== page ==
Thursday, December 10th
The likelihood of developing a particular disease, and its specific expression in an individual varies according to multiple factors (including age, sex, lifestyle, environment, as well as physiological and molecular variables). Thanks to rapid technological progress, human genomics data is transforming the way medicine is practiced, with strong impact in specific fields, such as diagnosis of rare diseases or treatment of specific types of cancers. Medical genomics is therefore an emerging discipline that involves using genomic information about individuals as part of their clinical care, such as diagnosis, prognosis or tailored treatment strategies. Overall, medical genomics requires strong collaboration between research institutes and hospitals.
To make medical genomics a reality for many different diseases, it is crucial to preserve and share human genomics data in repositories ensuring long-term, secured and high-quality data storage solutions. The European Genome-phenome Archive (EGA, https://ega-archive.org/) is a permanent archive that promotes the distribution and access to personally identifiable biomolecular and phenotypic data resulting from more than 1700 biomedical research projects. The EGA follows strict protocols for information management, data storage, security, sharing and dissemination. Authorized access to the data is managed by the data-providing organizations. The EGA includes data collections from very diverse studies, such as large-scale array-based genotyping experiments on thousands of samples in case-control or population-based studies, or sequencing-based studies designed to understand changes in the genome, transcriptome or epigenome in both normal tissue and various diseases such as cancer.
Currently hosting data from more than 1,700 biomedical research projects, the EGA is moving towards a federation model that will ease data discovery for clinicians, who will be able improve the way their patients are diagnosed and treated, as well as improve the value of the genomic data they have generated.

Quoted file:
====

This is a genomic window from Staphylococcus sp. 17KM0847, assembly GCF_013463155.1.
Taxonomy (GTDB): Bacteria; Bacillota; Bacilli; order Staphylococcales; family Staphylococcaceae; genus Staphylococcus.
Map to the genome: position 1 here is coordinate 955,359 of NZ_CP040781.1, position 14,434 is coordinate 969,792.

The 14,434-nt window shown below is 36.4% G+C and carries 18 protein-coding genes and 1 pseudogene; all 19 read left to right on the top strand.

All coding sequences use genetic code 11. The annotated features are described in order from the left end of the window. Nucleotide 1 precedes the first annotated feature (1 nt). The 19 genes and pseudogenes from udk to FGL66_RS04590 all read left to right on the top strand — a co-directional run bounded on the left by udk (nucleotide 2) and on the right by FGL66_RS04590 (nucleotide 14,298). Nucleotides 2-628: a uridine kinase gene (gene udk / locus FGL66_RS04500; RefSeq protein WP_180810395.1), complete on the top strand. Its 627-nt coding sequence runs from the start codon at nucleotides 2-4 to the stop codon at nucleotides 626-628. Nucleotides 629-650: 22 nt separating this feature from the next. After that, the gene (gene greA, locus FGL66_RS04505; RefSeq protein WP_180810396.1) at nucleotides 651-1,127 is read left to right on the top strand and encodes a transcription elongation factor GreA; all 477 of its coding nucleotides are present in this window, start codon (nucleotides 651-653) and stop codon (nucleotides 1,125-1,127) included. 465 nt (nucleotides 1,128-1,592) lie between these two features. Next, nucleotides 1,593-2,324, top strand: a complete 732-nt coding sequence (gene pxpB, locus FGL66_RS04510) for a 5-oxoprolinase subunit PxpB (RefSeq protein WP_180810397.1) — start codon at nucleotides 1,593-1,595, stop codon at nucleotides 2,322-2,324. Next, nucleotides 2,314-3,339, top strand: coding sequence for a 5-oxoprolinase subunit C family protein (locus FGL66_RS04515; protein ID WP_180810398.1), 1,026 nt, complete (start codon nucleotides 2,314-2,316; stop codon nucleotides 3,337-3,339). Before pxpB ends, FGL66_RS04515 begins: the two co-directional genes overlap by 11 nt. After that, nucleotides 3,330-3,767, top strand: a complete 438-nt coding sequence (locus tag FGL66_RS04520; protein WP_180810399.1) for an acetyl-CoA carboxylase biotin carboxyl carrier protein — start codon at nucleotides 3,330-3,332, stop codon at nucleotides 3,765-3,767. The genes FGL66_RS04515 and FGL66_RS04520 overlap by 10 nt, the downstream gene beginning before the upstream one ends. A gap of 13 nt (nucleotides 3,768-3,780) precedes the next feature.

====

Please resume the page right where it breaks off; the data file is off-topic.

Aims of the workshop
The main aim of the workshop is to raise awareness and generate debate among the medical and translational research community in Spain about the importance of integrating genomics data in healthcare, including current challenges, needs, and future opportunities, in order to push forward genomic medicine in Spain.
The event will present several tools helpful to interpret the data, and describe concrete research projects that have made impactful discoveries using genomics data and that helped patients. The workshop specifically addresses the importance of depositing, preserving, and securely sharing genomics data in specialized repositories with long-term commitment, such as the EGA or other more geared to individual patient data.
The workshop is specifically addressed to clinicians who use or will use genomics data in their practice, translational researchers, and all those researchers in biomedicine.
- Michela Bertero, CRG, Barcelona, Spain
- Sira Martinez, CRG, Barcelona, Spain
Begoña Aguado. Centro de Biología Molecular Severo Ochoa (CBMSO) CSIC-UAM, Madrid ESna ES
Lluís Armengol. QGenomics. Barcelona, Spain
Carmen Ayuso. Hospital Universitario Fundación Jiménez Díaz, IIS-FJD, UAM, Madrid ES
Joaquin Dopazo. Public Health System of Andalucía. Seville, Spain
Julián Isla. European Dravet Syndrome Foundation. Madrid, Spain
Jordi Rambla, CRG, Barcelona ES
Arcadi Navarro. IBE. Barcelona, Spain
The workshop is jointly organized by La Caixa and the CRG, including the CNAG-CRG, and supported by Elixir Spain.